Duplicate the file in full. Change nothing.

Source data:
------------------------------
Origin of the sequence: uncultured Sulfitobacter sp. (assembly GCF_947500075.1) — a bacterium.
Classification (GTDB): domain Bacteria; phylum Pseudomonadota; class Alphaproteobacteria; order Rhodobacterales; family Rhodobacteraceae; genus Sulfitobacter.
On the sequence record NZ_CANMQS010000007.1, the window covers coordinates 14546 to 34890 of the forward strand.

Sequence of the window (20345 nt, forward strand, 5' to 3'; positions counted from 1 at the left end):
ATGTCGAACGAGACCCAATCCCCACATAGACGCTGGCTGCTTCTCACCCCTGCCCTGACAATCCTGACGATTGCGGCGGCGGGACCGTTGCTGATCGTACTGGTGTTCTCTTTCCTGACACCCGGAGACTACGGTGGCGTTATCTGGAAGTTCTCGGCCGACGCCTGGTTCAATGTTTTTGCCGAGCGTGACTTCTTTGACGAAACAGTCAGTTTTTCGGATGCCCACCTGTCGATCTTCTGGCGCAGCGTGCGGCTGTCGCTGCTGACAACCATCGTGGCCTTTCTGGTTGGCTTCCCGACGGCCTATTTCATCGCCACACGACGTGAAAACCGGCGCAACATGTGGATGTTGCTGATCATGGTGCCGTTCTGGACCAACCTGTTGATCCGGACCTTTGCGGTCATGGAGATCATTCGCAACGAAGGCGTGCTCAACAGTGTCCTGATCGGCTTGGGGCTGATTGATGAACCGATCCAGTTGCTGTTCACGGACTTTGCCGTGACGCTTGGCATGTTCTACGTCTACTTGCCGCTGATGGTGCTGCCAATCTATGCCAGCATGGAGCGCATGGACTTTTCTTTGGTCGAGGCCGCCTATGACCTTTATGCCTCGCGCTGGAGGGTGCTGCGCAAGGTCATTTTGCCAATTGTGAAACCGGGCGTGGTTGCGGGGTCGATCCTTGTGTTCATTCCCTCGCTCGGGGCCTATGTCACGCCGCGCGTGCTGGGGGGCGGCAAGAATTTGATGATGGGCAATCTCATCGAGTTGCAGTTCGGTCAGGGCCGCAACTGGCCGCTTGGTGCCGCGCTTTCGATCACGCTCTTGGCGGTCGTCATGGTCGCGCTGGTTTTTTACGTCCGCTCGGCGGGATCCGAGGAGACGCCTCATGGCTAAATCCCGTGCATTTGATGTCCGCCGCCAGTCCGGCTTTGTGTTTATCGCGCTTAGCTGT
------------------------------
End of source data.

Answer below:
Origin of the sequence: uncultured Sulfitobacter sp. (assembly GCF_947500075.1) — a bacterium.
Classification (GTDB): domain Bacteria; phylum Pseudomonadota; class Alphaproteobacteria; order Rhodobacterales; family Rhodobacteraceae; genus Sulfitobacter.
On the sequence record NZ_CANMQS010000007.1, the window covers coordinates 14546 to 34890 of the forward strand.

Sequence of the window (20345 nt, forward strand, 5' to 3'; positions counted from 1 at the left end):
ATGTCGAACGAGACCCAATCCCCACATAGACGCTGGCTGCTTCTCACCCCTGCCCTGACAATCCTGACGATTGCGGCGGCGGGACCGTTGCTGATCGTACTGGTGTTCTCTTTCCTGACACCCGGAGACTACGGTGGCGTTATCTGGAAGTTCTCGGCCGACGCCTGGTTCAATGTTTTTGCCGAGCGTGACTTCTTTGACGAAACAGTCAGTTTTTCGGATGCCCACCTGTCGATCTTCTGGCGCAGCGTGCGGCTGTCGCTGCTGACAACCATCGTGGCCTTTCTGGTTGGCTTCCCGACGGCCTATTTCATCGCCACACGACGTGAAAACCGGCGCAACATGTGGATGTTGCTGATCATGGTGCCGTTCTGGACCAACCTGTTGATCCGGACCTTTGCGGTCATGGAGATCATTCGCAACGAAGGCGTGCTCAACAGTGTCCTGATCGGCTTGGGGCTGATTGATGAACCGATCCAGTTGCTGTTCACGGACTTTGCCGTGACGCTTGGCATGTTCTACGTCTACTTGCCGCTGATGGTGCTGCCAATCTATGCCAGCATGGAGCGCATGGACTTTTCTTTGGTCGAGGCCGCCTATGACCTTTATGCCTCGCGCTGGAGGGTGCTGCGCAAGGTCATTTTGCCAATTGTGAAACCGGGCGTGGTTGCGGGGTCGATCCTTGTGTTCATTCCCTCGCTCGGGGCCTATGTCACGCCGCGCGTGCTGGGGGGCGGCAAGAATTTGATGATGGGCAATCTCATCGAGTTGCAGTTCGGTCAGGGCCGCAACTGGCCGCTTGGTGCCGCGCTTTCGATCACGCTCTTGGCGGTCGTCATGGTCGCGCTGGTTTTTTACGTCCGCTCGGCGGGATCCGAGGAGACGCCTCATGGCTAAATCCCGTGCATTTGATGTCCGCCGCCAGTCCGGCTTTGTGTTTATCGCGCTTAGCTGT